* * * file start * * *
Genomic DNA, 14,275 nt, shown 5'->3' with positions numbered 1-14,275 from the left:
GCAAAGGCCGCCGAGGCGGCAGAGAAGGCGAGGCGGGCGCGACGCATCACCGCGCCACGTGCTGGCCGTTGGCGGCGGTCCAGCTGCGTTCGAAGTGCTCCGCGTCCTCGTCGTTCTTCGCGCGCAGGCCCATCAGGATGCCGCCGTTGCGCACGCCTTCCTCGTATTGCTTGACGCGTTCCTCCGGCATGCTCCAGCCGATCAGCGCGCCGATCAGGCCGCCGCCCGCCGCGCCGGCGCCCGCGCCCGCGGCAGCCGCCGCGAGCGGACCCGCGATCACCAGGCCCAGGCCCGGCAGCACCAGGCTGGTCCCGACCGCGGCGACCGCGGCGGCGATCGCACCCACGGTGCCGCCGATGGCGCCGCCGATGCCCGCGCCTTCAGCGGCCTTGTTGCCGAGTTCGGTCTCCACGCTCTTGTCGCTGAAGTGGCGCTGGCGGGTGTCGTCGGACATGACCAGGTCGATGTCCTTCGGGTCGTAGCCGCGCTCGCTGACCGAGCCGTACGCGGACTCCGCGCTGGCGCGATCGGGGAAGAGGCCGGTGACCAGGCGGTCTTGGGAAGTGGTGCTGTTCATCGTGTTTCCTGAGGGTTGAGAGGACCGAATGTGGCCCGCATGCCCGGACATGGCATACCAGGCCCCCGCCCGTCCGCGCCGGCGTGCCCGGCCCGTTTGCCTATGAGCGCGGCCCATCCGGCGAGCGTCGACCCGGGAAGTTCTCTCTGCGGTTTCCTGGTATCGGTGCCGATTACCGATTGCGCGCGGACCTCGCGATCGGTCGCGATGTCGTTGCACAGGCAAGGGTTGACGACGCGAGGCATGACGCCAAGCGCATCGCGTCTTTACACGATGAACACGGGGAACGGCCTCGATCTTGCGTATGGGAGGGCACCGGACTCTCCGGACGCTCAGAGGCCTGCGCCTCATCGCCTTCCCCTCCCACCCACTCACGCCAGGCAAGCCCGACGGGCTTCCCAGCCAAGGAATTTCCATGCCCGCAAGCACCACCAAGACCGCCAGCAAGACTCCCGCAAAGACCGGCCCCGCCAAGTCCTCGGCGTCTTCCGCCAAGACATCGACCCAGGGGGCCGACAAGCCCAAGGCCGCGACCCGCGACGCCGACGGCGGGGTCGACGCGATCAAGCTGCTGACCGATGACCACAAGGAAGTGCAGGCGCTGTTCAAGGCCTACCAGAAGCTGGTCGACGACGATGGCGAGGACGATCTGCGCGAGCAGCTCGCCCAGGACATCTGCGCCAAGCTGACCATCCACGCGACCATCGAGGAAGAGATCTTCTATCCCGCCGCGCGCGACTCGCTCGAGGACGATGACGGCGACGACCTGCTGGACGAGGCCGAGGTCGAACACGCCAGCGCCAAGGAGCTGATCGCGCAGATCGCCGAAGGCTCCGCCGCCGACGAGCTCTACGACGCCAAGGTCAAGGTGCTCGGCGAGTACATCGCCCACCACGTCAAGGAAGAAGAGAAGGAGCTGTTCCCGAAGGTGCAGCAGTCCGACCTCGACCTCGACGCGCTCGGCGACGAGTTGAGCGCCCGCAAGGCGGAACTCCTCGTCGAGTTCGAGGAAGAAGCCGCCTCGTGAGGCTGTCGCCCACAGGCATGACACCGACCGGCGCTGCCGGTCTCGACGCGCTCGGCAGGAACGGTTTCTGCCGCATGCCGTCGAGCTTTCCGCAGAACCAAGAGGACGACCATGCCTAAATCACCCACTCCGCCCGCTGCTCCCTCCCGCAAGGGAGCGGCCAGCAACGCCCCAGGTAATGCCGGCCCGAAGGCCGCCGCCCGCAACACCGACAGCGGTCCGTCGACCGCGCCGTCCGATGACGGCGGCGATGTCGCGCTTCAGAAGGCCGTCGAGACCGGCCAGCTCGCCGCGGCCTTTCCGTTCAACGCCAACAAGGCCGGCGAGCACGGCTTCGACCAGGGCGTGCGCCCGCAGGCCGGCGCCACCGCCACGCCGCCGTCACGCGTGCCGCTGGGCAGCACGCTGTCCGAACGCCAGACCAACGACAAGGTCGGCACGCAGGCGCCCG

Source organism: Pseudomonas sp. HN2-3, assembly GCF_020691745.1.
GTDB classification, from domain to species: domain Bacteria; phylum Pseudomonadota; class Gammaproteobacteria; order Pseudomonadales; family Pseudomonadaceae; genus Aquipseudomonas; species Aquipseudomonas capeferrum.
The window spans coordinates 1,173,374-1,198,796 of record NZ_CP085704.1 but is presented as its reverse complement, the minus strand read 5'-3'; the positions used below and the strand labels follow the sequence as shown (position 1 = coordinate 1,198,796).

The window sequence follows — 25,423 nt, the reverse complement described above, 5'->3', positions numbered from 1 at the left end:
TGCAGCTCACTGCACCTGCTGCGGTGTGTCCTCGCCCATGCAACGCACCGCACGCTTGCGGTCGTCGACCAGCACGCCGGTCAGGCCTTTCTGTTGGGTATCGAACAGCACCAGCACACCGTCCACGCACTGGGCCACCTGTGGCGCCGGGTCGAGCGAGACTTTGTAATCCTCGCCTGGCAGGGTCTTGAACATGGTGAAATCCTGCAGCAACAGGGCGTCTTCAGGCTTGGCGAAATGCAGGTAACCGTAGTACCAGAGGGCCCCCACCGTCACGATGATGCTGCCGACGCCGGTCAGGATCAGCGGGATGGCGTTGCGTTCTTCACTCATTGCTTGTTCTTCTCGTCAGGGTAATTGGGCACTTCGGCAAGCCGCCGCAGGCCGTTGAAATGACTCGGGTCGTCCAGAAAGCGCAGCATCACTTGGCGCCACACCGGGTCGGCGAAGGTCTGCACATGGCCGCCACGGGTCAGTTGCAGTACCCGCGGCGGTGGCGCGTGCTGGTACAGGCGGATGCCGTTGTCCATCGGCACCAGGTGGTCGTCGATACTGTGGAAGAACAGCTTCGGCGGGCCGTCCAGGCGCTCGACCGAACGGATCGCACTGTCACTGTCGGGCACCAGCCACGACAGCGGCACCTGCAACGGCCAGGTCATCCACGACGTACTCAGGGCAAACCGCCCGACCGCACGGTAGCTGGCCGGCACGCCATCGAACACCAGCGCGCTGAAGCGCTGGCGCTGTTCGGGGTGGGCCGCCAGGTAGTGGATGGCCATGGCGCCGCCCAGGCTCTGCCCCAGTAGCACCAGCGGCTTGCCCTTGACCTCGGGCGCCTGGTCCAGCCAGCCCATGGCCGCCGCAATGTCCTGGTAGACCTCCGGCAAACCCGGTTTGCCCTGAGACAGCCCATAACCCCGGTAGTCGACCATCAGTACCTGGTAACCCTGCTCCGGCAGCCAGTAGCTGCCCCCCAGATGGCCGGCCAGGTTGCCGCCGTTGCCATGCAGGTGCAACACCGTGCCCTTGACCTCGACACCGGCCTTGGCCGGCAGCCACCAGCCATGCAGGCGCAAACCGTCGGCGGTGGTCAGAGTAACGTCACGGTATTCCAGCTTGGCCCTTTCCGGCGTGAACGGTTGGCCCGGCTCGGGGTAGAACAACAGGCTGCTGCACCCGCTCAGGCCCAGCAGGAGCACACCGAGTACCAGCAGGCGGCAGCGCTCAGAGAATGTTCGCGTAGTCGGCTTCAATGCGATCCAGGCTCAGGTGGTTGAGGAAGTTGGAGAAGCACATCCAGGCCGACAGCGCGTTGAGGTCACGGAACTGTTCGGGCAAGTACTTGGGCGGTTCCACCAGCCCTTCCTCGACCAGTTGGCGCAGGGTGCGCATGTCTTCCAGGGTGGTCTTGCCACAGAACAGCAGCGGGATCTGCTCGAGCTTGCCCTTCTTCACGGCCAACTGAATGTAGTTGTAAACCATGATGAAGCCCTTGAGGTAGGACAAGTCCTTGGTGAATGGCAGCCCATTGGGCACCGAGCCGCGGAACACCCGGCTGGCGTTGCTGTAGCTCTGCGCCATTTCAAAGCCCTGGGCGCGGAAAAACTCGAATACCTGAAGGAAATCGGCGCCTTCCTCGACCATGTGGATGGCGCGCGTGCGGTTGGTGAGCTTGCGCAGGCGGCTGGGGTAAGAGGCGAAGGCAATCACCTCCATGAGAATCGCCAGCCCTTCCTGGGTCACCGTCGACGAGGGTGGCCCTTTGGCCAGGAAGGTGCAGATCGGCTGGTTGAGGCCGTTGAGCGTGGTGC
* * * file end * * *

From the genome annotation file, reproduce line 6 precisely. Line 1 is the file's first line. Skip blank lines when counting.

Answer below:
The window sequence follows — 25,423 nt, the reverse complement described above, 5'->3', positions numbered from 1 at the left end: